Ascent of Mount Lyell on 2018-09-06
|Date:||Thursday, September 6, 2018|
|Ascent Type:||Successful Summit Attained|
| Elevation:||13114 ft / 3997 m|
Ascent Trip ReportThis was my fourth Lyell summit attempt - the first two were initiated from the Lyell-McClure col and thwarted by exposure/perceived danger. The third we never got near the summit approach due to excessive snow (attempt was in late May of a high snow year). All three previous attempts were initiated out of June Lakes via Rush Creek.
For this fourth attempt, we changed the game plan, approaching out of Tuolumne Meadows via Lyell Canyon and bivouacking on a small lake adjacent to the PCT/JMT about a 1/2 mile north of the approach/trail turn-off. In addition to crampons and ice axe, we also brought along a rope/harnesses this time. Though novice climbers, we felt it couldn't hurt-giving us the psychological comfort of knowing it was there if needed. The next morning (summit day), we were on the trail @ 0630 and hit the glacier @ 0830 where we paused to put on crampons. The glacier was solid ice and we were taken aback by how much it had receded over the years since the first attempts. The summit block looked imposing/daunting and, between the glacier ice and the extent to which the glacier had receded, we were not optimistic about our summit chances. Our route up this time differed from past attempts. Instead of heading towards the col, we trudged straight up the glacier towards the middle of the summit block. Once there, plan was to work right (west) towards the col in an attempt to find an ascent route. Again, it was solid ice and difficult to get a purchase-intimidating if we had lost our footing and had to do a self-arrest. Crampons/ice axe were critical/a must. After @ an hour we reached the summit block and on the glacier lip/edge was a relatively flat section where we removed our crampons and began the search for a route up. Though the glacier at the foot of the summit block was imposingly steep (a slip/fall would have resulted in a long, ugly run out) we were pleasantly surprised at the absence of any bergschrund, whose presence would have increased the severity of any mis-step exponentially. We cautiously began creeping right to look for an ascent route and our first two possibilities were dashed by ice on rocks and/or the lack of any holds. Our third find (@ 50 ft. right from where we had ascended the glacier/joined the summit block) proved more fruitful and my partner, Nick Dallery (who was leading this part of the effort), began the ascent up. At this point, we had spent @ an hour at the foot of the summit block searching for a route, gingerly working along the glacier lip as we negotiated around snow bridges, crevasses, and boulders - acutely aware that any slip/fall would be problematic. The route up proved to be only @ 50 ft. of ascent before we realized we were on top of the summit block. Nonetheless, it was a challenge - particularly the first section with the crux of the climb in the first 10-15 feet where the steepness, exposure, and lack of holds made it the most nail-biting. If my partner had not led/done this first, am not sure I would have made the attempt. The knowledge, however, that he had successfully negotiated this section boosted my resolve (neither of us could watch/see what the other was doing as the glacier ledge was too narrow - each climber essentially did the summit block ascent/descent solo). After the crux, things got easier (relatively speaking) and the exposure dissipated. We were also reassured by the sight of old webbing/carabiners that we were on to something. Nonetheless, the rock/holds were crap and we were stunned at how easily they would crumble/fall when putting stress on them. As a result, the remaining 35 ft. was a painstakingly cautious class 3 climb as we groped for solid holds and searched for an appropriate route. When we finally topped out on the summit block we were elated and knew we were going to summit. After making some rock cairns to annotate the descent route down, we did the requisite rock/boulder hopping, finally summiting @ 1045 on a crystal clear day with not a breath of wind. We lingered on the summit for @ 30 minutes-forestalling the idea of the descent down which we knew would be dicey. Descending, we found the route easily enough and started the down climb - surprised at how quick and short this whole section was (seemed much longer on the way up). Again, due to the steepness/narrowness of the route, this was essentially an individual effort with neither of us able to observe the other as we descended. This time I was in the lead and, getting to the crux, the ordeal seemed all but done - had only about 10-15 more ft. to the glacier. This, however, was when our luck abandoned us. Testing a foot hold on a large boulder, the whole thing gave way, initiating a large rock slide that wiped out the entire chute we had ascended - removing all holds and leaving an impossibly vertical dirt chute to descend in its wake. This whole sequence of events was intimidating for several reasons. First, if anyone had been below the slide, it would have been fatal. Second, I was left hanging onto a boulder face (of dubious stability now) struggling for a secure foothold. Third, my partner, who could see nothing but was acutely aware of the roar of the rock 'avalanche' I had initiated, was certain I had gone with it. The fact that it took me a few seconds to respond to his inquiries of my well-being (I was struggling to secure myself) only solidified this belief. At this point we paused to collect our wits. After some discussion, we agreed that it would be fool-hardy to attempt any further down-climbing without rope. Me having the rope, I cautiously removed my pack and, while clinging to a ledge of dubious stability, worked the rope out, tossing it back up to my partner. From there, he secured it with some webbing to what appeared to be a stable boulder, tossing the ends back down to be tied off. From there, we used the rope to descend back down to the glacier lip - me going first due to my closer proximity to the bottom, he following from further above. This whole process took a considerable period of time - we were exceedingly cautious and dubious of the stability of any boulder/rocks and made every effort to stay well clear of each other's path to avoid any further rock fall. Once on the glacier, we retrieved the rope and then cautiously made our way left/back again along the glacier edge to our crampons/ice axe - well aware now of the instability of the boulders above us and anxious to get out of their path. Getting our crampons on was a relief and we now began the painstakingly slow (but relatively safe) descent down the melting ice, switch-backing in the general direction of the col until we finally exited the glacier. From there it was a slog back down the path back to base camp and home.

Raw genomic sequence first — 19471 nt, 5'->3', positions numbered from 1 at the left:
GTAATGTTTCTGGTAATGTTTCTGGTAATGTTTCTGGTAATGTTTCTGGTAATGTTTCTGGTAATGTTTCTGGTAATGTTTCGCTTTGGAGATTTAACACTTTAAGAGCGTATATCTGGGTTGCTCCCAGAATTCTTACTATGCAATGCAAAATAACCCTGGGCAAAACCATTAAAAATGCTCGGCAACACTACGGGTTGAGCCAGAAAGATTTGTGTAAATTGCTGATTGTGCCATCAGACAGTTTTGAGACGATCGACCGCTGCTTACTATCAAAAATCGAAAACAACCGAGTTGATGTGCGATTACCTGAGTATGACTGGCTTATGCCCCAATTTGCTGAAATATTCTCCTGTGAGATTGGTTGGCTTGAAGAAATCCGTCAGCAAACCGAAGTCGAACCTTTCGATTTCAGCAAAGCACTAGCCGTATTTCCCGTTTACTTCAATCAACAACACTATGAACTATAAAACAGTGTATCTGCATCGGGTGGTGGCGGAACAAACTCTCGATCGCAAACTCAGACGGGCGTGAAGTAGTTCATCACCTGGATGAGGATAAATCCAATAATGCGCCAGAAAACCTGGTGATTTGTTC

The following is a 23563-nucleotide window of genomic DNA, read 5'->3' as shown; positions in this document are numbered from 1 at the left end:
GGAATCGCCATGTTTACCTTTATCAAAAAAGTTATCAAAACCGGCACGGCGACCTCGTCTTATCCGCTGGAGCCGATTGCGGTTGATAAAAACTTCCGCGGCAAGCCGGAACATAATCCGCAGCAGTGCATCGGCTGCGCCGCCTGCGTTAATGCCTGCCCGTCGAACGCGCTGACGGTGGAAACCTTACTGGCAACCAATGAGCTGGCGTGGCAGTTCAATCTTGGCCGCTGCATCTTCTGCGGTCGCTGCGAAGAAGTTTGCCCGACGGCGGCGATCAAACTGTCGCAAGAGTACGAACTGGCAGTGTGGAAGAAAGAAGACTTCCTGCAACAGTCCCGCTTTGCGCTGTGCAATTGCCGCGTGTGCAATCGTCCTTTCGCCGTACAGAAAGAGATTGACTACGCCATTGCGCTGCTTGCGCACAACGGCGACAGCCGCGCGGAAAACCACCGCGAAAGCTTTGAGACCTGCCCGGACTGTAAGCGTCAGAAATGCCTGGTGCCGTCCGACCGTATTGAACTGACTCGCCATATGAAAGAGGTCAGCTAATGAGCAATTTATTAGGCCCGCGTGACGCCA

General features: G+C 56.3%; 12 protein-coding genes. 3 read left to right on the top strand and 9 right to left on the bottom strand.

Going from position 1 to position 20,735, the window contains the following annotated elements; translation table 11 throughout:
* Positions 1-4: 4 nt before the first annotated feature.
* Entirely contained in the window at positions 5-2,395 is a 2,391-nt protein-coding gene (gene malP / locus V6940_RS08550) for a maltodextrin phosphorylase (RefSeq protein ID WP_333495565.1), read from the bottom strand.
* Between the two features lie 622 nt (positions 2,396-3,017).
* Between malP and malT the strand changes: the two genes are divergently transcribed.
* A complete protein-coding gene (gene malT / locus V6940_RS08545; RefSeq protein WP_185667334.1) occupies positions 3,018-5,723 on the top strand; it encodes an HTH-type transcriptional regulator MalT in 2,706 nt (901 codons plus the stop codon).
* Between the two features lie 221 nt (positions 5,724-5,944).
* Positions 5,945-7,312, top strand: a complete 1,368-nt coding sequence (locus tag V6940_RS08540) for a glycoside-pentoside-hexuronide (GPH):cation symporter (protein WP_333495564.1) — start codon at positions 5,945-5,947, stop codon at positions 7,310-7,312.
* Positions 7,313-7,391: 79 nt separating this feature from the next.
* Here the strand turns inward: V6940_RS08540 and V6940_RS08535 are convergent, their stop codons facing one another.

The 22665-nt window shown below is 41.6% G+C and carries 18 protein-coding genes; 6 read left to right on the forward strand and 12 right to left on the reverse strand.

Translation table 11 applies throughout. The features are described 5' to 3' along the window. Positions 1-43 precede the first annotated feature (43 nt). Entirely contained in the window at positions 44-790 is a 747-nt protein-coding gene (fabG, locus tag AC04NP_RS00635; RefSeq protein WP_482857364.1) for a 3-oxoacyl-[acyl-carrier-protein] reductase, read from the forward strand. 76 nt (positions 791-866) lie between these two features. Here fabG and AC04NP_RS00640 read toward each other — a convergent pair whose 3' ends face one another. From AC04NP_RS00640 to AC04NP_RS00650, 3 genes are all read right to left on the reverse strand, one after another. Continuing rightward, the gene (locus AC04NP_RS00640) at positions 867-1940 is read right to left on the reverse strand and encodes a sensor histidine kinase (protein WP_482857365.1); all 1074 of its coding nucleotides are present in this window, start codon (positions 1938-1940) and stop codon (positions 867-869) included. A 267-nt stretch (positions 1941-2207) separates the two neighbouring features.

-The glacier was solid ice, crampons/ice axe were critical - self arrest would have been a challenge
-The relatively early start gave us the luxury of time to search out a reasonable summit block route
-The rock on the summit block is trash and can give way just by looking at it - it's a dangerous place to be climbing (at least this time of year)
-The ascent route up the summit block was surprisingly short with minimal exposure compared to the boulder climb/route from the col
-Having rope/climbing gear proved critical- we were confident we were going to pull the summit off without needing it...then things went south
-The descent took longer than the ascent
-This was my 55th CA COHP and the most challenging (though I have North Pal as one of the remaining three to conquer) - I won't be back
|Summary Total Data|
| Route Conditions:||Unmaintained Trail, Exposed Scramble, Glacier Climb|
| Gear Used:||Ice Axe, Crampons, Rope|
This page has been served 171 times since 2005-01-15.